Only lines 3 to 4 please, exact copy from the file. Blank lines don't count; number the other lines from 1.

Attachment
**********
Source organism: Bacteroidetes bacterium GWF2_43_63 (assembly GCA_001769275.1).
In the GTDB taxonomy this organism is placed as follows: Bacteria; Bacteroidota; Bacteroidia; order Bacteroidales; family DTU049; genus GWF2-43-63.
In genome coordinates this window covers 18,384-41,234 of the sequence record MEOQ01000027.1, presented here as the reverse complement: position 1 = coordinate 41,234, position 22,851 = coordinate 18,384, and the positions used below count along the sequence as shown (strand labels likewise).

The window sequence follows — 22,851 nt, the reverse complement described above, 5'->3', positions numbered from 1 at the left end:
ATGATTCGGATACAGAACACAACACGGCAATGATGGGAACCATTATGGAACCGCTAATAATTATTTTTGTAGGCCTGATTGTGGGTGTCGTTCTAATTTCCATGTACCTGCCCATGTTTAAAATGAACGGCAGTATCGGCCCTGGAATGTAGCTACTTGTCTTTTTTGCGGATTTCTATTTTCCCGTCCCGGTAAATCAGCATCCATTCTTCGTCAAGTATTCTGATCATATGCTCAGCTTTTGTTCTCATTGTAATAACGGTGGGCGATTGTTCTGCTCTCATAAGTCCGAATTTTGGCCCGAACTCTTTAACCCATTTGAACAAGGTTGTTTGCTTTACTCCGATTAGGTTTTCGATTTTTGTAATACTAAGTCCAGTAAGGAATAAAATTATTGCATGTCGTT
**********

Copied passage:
In genome coordinates this window covers 18,384-41,234 of the sequence record MEOQ01000027.1, presented here as the reverse complement: position 1 = coordinate 41,234, position 22,851 = coordinate 18,384, and the positions used below count along the sequence as shown (strand labels likewise).

The window sequence follows — 22,851 nt, the reverse complement described above, 5'->3', positions numbered from 1 at the left end: